GRAND FORKS, N.D. — When Jay Williams went behind his own net to stop the puck, the open goal provided North Dakota with a surge of momentum and a storm that Miami found tough to sled in.
Mark MacMillan capitalized on the opportunity as he stole the puck from the goaltender that led to the first goal for North Dakota (15-9-3, 10-7-0-0 NCHC) and eventually a 3-2 victory over Miami (10-14-3, 4-12-1-1 NCHC) on Friday night in front of 11,231 at Ralph Engelstad Arena.
Michael Parks caught the pass from MacMillan up top and buried the puck into the open net at 12:38 to send UND up first.
“I don’t really know what happened there,” MacMillan said. “Sometimes in hockey, you’ve got to be a little lucky. I think we got a little lucky he left it there and Parks was in front. It was pretty easy to get that one.”
Less than two minutes later, MacMillan showcased his name on the score sheet again as he rushed up the left wing and fired a shot though Williams (six saves) to post the 2-0 advantage over the RedHawks, this time on the power play.
The lapse in goaltending led Ryan McKay (21 saves) to take his place between the pipes.
“You have to do something,” Miami coach Enrico Blasi said. “You can see it was affecting things. You just try and change momentum and stop the bleeding.”
But Miami couldn’t heal its wounds as UND persisted in closing opportunities.
With North Dakota’s 0-for-16 record on the power play in the past three games, specialty teams was a focus the team worked to improve.
“That’s something we’ve been struggling with a little bit lately,” MacMillan said. “But tonight, it was nice to get one and there were some positives there. It’s obviously something we have to work on this time of the year. Specialty teams are a big part of the game and I think the power play is going to be a big part, so we’ve got to keep working on that.”
Something the team hasn’t been struggling with is the chemistry of MacMillan’s line as the junior forward went on to score a second goal when he stopped a Miami attempt to send the puck down the net after a rebound.
The three-goal margin held until Cody Murphy erased the deficit at 9:25 of the second period.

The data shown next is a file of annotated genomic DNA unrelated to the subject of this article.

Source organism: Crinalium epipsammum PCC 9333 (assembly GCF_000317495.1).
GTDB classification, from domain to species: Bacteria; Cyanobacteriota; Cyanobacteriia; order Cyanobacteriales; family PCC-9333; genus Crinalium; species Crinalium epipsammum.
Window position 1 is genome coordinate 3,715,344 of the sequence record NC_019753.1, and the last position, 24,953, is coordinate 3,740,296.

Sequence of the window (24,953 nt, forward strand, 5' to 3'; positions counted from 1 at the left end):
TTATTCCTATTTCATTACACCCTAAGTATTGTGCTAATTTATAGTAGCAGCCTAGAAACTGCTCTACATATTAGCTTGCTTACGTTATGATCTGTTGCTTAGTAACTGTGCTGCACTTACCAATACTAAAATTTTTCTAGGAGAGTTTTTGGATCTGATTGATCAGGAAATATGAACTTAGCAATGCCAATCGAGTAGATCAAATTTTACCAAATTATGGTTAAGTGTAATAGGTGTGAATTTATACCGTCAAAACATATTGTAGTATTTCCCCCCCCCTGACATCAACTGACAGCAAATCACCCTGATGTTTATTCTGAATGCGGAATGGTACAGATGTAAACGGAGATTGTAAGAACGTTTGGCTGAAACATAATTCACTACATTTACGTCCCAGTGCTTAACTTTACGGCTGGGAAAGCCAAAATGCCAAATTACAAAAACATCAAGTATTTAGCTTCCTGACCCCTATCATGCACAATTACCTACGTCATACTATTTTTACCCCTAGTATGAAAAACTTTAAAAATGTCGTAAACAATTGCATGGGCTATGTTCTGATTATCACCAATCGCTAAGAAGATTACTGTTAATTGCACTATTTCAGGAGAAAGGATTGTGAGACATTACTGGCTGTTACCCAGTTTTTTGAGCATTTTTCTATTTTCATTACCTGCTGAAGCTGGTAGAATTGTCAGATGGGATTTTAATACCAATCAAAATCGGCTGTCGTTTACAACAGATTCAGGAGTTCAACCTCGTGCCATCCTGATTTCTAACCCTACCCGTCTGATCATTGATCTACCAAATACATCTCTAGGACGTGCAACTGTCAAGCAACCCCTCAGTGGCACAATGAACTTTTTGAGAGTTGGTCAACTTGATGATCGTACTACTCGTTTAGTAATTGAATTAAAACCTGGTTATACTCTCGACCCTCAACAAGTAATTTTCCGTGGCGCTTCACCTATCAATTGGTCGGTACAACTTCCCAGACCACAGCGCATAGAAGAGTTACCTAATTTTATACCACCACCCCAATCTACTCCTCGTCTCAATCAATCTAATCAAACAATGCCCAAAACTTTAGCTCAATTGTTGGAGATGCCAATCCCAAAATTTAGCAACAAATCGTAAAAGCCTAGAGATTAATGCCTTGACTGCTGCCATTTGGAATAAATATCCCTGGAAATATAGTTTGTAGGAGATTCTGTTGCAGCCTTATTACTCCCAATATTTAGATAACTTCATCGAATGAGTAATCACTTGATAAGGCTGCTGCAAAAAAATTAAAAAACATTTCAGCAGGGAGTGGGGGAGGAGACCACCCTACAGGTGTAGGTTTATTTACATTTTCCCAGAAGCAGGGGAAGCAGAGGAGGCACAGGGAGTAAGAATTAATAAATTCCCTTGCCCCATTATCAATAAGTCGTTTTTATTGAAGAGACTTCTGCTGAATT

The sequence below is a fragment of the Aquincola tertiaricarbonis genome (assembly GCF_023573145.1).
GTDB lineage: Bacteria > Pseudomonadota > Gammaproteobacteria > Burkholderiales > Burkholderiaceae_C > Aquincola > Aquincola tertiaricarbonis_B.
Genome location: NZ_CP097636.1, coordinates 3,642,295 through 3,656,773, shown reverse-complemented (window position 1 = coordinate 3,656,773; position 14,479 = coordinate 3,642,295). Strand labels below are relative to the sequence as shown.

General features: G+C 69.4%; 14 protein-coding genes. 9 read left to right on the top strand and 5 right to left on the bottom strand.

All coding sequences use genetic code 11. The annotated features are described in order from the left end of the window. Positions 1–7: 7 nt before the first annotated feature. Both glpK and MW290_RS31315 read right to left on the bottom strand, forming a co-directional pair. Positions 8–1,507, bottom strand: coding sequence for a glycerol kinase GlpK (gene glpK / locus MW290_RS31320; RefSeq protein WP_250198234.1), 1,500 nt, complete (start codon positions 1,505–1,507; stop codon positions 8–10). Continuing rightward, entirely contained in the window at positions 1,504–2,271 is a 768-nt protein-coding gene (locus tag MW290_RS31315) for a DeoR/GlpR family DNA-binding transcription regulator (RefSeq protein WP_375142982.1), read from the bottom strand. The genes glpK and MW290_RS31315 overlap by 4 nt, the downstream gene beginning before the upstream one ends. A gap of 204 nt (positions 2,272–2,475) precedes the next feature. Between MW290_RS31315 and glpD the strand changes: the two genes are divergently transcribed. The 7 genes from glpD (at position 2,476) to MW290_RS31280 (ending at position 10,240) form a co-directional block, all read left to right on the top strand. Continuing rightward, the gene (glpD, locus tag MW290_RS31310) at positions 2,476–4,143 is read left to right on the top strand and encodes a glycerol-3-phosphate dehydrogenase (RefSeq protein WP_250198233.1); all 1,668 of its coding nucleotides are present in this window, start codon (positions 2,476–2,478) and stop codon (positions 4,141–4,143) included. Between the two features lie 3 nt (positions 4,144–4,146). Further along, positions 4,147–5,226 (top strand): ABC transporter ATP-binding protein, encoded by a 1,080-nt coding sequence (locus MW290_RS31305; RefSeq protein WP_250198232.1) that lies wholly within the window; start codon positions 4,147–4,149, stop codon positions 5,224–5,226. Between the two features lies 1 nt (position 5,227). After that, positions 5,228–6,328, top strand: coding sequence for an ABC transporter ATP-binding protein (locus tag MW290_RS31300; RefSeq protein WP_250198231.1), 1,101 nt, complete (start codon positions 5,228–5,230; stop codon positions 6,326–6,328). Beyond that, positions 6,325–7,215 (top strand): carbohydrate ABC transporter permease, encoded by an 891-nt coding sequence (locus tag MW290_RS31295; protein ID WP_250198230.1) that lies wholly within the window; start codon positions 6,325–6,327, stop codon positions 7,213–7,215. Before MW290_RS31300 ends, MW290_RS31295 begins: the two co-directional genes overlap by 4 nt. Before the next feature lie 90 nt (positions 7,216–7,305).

Yet Miami still was unable to capitalize on its chances.
“Obviously, when you spot them two goals, that’s not something you can do on the road,” Blasi said. “But I thought our guys battled hard. Any time you go down 3-0, it’s tough sledding to get back. They did a good job of keeping us to the outside to start and just playing a good, sound game in the third. We’ve got to stop shooting ourselves in the foot. If we can do that, we’re right there. But right now, we’re quite a ways away.”
A spark of hope with a goal from Sean Kuraly past Clarke Saunders (31 saves) with less than a minute to go in the final frame set the teams apart by one, but the final buzzer signaled a North Dakota victory.
“You never want to give up a goal with 29 seconds to go,” UND coach Dave Hakstol said. “That puts you back on your heels. But overall, we played a good, solid period. Those are areas the team is developing in … a lot of positives tonight.”
With the loss, the RedHawks fell to last place in NCHC conference standings, celebrating just one victory in its past 10 games.
But the heavy weight against the winning column isn’t something Miami can look at.
“We don’t have a choice right now,” Blasi said. “We have to stay positive and we have to continue to try and get better. I thought we did get better tonight, so we’ll go at it again tomorrow.”
North Dakota jumped to share the No. 2 spot with Nebraska-Omaha and a single win to separate it from first-place St. Cloud State.
“I think our team was good tonight,” MacMillan said. “Obviously, all four lines did a good job and I think we had a lot of in-zone time. That’s the type of hockey we’ve got to play to be successful, especially this time of the year. That’s good, hard North Dakota hockey, getting low and grinding the defensemen and I think all four lines did a good job tonight.”